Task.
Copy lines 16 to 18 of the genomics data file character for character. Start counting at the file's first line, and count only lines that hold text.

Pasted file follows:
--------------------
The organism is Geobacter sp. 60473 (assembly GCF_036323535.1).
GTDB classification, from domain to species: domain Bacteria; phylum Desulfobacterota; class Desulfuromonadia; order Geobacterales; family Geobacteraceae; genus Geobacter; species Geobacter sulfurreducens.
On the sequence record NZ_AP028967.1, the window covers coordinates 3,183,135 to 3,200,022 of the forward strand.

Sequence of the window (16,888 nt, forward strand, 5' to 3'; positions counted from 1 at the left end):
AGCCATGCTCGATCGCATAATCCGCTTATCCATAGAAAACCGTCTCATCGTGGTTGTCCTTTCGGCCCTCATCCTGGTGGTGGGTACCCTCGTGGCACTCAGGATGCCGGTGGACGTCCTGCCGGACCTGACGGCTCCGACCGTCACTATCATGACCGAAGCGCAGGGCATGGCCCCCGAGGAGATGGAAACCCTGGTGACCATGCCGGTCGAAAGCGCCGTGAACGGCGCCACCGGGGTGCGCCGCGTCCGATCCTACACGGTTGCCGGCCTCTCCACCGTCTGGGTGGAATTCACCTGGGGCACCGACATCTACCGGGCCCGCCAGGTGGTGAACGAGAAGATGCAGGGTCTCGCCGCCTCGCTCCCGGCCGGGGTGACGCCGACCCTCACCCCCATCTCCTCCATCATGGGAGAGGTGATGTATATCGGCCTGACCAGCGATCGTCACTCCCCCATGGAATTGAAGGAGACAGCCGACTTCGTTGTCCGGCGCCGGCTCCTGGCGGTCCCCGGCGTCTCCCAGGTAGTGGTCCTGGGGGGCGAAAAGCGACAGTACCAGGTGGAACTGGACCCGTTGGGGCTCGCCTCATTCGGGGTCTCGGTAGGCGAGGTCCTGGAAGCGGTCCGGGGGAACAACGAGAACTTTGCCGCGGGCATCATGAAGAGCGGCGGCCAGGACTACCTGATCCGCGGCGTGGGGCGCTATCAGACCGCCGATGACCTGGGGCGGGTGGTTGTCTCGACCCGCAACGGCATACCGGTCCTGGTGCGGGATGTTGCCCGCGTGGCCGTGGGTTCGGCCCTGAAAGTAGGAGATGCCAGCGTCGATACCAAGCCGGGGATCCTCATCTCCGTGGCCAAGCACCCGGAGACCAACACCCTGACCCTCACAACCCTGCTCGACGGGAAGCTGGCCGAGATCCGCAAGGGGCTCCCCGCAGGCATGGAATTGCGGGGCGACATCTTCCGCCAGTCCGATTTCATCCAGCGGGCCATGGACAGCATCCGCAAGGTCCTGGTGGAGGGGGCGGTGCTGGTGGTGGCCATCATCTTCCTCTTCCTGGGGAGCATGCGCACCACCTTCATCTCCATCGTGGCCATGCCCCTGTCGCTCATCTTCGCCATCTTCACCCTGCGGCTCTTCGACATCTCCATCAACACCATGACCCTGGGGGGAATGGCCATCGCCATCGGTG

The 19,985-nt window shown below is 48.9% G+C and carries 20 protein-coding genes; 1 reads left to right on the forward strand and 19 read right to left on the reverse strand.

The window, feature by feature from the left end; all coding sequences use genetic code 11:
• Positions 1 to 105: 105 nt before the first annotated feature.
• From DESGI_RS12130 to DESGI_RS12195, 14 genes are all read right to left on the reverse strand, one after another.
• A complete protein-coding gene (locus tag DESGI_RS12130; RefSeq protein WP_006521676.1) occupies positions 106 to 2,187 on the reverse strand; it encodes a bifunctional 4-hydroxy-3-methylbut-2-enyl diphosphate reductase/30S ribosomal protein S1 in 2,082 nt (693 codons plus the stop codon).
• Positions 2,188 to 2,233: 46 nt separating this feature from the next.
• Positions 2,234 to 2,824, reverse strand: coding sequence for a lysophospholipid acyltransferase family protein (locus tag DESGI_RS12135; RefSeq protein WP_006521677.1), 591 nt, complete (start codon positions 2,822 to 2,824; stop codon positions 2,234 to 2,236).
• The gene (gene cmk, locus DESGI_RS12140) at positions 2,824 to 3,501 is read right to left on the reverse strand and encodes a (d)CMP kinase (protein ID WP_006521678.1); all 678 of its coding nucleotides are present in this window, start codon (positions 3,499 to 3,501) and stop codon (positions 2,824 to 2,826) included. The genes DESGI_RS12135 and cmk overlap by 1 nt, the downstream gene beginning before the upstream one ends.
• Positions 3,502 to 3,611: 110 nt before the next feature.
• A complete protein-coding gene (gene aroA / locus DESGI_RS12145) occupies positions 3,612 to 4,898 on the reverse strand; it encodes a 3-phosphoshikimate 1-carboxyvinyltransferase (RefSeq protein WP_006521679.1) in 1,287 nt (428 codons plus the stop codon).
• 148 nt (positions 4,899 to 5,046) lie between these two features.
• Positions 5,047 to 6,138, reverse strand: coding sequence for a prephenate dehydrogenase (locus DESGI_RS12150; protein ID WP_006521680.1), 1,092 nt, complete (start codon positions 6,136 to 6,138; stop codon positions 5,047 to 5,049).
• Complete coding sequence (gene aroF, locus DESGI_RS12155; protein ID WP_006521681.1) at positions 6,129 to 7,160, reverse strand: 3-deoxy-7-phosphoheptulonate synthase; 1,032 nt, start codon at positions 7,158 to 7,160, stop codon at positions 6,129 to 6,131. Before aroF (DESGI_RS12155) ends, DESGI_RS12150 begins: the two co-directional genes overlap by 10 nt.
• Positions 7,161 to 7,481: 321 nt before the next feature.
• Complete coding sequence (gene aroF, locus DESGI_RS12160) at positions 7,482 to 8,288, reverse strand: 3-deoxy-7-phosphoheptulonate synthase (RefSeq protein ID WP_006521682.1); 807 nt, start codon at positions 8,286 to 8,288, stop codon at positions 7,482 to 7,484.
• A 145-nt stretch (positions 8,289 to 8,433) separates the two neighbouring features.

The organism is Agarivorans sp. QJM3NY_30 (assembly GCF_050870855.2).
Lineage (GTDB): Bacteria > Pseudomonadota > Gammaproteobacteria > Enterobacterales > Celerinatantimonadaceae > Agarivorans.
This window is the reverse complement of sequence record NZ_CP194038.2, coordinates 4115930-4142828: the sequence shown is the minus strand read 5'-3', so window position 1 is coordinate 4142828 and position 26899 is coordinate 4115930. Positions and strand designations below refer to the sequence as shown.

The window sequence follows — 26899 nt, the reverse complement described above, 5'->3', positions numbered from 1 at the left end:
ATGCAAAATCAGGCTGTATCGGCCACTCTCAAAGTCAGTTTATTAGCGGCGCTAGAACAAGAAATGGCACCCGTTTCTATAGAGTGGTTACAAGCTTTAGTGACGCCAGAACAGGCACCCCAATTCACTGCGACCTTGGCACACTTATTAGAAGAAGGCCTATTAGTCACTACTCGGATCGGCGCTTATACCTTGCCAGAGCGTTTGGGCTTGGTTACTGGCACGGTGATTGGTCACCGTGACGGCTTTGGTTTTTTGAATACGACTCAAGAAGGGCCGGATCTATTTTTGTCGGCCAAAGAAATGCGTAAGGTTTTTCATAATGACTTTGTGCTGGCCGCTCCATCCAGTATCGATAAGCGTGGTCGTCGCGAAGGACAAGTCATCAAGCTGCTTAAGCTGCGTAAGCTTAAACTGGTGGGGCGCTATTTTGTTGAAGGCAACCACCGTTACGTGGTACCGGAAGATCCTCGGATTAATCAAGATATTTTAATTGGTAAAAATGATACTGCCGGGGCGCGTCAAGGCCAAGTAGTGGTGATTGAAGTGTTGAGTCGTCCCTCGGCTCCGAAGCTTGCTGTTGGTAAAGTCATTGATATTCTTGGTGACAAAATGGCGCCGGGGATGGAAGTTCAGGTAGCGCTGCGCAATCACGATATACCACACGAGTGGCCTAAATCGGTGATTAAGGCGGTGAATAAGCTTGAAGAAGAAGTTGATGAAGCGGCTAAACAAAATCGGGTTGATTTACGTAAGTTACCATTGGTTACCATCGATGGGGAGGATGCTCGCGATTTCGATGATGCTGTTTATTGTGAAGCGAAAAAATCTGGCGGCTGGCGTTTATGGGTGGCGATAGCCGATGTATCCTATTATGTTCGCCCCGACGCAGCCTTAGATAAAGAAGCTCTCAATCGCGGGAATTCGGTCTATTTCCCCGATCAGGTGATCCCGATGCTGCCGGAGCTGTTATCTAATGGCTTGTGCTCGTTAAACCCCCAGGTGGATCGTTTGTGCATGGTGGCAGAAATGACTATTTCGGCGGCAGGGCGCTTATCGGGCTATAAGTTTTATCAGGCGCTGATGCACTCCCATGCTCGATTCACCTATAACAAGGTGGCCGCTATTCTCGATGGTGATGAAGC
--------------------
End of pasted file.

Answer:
• 148 nt (positions 4,899 to 5,046) lie between these two features.
• Positions 5,047 to 6,138, reverse strand: coding sequence for a prephenate dehydrogenase (locus DESGI_RS12150; protein ID WP_006521680.1), 1,092 nt, complete (start codon positions 6,136 to 6,138; stop codon positions 5,047 to 5,049).
• Complete coding sequence (gene aroF, locus DESGI_RS12155; protein ID WP_006521681.1) at positions 6,129 to 7,160, reverse strand: 3-deoxy-7-phosphoheptulonate synthase; 1,032 nt, start codon at positions 7,158 to 7,160, stop codon at positions 6,129 to 6,131. Before aroF (DESGI_RS12155) ends, DESGI_RS12150 begins: the two co-directional genes overlap by 10 nt.